Assembly Speaker Sheldon Silver recently announced passage of legislation to allow companies to organize for the first time as benefit corporations in New York. Known as B-Corps, entities organizing under such a designation would be required to pursue a general public benefit, defined generally as having a positive material impact on society and the environment.
"Benefit Corporations require companies to have a legal responsibility to stakeholders as well as shareholders so they can have a positive impact on their surrounding communities," said Silver (DManhattan). "This legislation demonstrates that profit and social responsibility are not mutually exclusive and that socially and environmentally-friendly business practices can enhance a company's strength and profitability."
If signed into law, New York would become the fifth state to allow B-Corps. Similar legislation has been signed into law in Maryland, Vermont, New Jersey, and Virginia.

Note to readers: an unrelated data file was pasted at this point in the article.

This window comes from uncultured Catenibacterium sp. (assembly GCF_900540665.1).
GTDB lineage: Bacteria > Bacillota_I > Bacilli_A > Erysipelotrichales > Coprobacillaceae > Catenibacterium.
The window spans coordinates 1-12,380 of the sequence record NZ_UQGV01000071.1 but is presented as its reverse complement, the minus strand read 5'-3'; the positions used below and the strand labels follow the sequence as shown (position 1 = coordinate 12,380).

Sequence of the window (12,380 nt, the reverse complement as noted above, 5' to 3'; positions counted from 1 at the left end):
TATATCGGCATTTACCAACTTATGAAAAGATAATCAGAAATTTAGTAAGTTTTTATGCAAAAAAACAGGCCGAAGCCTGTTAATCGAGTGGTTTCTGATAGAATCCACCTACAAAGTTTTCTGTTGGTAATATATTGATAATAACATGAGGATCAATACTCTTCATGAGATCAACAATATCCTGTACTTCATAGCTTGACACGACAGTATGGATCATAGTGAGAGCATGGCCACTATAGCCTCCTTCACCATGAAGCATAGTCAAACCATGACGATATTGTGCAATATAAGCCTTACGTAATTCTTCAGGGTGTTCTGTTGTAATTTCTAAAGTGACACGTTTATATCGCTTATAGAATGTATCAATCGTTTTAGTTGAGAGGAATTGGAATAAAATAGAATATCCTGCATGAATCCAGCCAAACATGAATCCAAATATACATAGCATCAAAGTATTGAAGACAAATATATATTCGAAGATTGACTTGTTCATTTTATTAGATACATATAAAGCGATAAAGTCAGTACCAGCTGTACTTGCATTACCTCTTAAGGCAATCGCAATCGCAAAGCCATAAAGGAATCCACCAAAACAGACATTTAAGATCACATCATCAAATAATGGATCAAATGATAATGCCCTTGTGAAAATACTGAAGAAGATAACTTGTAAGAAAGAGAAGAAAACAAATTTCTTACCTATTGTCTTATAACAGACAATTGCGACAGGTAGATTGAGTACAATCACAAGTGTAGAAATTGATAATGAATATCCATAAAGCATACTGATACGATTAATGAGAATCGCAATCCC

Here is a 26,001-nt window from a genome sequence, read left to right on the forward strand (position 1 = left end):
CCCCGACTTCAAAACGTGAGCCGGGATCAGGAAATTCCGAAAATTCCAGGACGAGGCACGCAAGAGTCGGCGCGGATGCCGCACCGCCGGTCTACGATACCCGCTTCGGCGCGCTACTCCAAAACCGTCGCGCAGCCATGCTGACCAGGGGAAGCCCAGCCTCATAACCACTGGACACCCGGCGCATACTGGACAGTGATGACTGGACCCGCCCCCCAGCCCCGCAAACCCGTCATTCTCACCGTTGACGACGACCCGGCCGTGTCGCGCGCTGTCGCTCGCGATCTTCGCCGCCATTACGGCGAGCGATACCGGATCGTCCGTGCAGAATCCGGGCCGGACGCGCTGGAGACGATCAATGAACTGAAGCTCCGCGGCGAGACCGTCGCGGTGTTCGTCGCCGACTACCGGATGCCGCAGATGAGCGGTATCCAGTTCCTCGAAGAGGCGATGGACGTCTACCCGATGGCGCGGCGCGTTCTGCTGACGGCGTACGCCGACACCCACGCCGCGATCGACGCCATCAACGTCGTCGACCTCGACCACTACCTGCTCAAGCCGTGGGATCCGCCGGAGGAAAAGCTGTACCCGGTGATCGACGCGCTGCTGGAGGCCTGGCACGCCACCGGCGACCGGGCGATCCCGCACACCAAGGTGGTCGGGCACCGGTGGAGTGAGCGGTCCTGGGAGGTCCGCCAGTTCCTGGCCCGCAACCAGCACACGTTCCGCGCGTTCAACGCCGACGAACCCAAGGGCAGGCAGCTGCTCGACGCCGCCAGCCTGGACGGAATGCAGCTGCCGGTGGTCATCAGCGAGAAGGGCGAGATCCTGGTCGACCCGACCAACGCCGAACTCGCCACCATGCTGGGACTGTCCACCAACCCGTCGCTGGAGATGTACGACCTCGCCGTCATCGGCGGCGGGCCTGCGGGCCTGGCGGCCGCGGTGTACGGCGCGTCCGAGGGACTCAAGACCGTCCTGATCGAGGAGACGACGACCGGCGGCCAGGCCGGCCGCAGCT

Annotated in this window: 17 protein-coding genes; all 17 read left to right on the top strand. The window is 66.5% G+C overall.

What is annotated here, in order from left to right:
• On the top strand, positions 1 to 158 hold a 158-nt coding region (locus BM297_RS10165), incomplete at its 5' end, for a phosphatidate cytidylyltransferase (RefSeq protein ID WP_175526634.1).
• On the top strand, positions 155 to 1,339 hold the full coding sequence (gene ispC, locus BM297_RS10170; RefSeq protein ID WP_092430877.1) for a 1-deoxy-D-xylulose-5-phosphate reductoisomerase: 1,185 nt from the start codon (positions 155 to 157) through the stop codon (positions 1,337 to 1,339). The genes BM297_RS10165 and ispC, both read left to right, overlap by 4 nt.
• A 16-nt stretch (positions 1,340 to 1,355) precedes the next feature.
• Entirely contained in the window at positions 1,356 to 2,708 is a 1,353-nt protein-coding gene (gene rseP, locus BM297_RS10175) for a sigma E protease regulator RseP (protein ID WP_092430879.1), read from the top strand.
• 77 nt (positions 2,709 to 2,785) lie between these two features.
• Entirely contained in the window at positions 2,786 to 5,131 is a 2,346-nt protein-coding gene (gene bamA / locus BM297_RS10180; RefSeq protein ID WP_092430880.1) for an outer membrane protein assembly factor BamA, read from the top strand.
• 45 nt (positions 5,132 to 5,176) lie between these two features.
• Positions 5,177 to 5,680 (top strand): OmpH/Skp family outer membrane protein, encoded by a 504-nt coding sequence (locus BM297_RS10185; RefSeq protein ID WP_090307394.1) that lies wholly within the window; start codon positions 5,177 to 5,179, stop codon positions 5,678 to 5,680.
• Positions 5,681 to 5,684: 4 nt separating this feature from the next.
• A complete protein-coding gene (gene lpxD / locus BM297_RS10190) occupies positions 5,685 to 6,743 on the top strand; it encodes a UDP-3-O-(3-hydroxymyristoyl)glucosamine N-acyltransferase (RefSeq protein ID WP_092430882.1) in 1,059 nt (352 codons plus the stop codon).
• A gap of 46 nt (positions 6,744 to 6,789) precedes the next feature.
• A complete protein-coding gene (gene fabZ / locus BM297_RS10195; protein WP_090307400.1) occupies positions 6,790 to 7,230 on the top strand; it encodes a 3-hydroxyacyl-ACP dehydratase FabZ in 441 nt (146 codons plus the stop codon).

Under the legislation (A4692-A/Silver) companies organizing as a benefit corporation would be required to pursue a general public benefit, defined as a positive material impact on society and the environment as assessed against a third party standard. The third party standard would include a comprehensive report card, used to measure a corporation's material positive impact. The report card would score how the corporation handles employees, consumers, the community, the environment, and overall corporate accountability and transparency.
The third party standard would provide points for each positive impact - for example, paying a living wage, providing health benefits, or using renewable materials. In addition to pursuing a general public benefit, a corporation could pursue a specific public benefit encompassing the environment, the arts and sciences, public health, under-served communities, employees, or other benefits for society.
The bill, sponsored by Senator Daniel Squadron (D-Brooklyn) in the Senate, will now be sent to the Governor.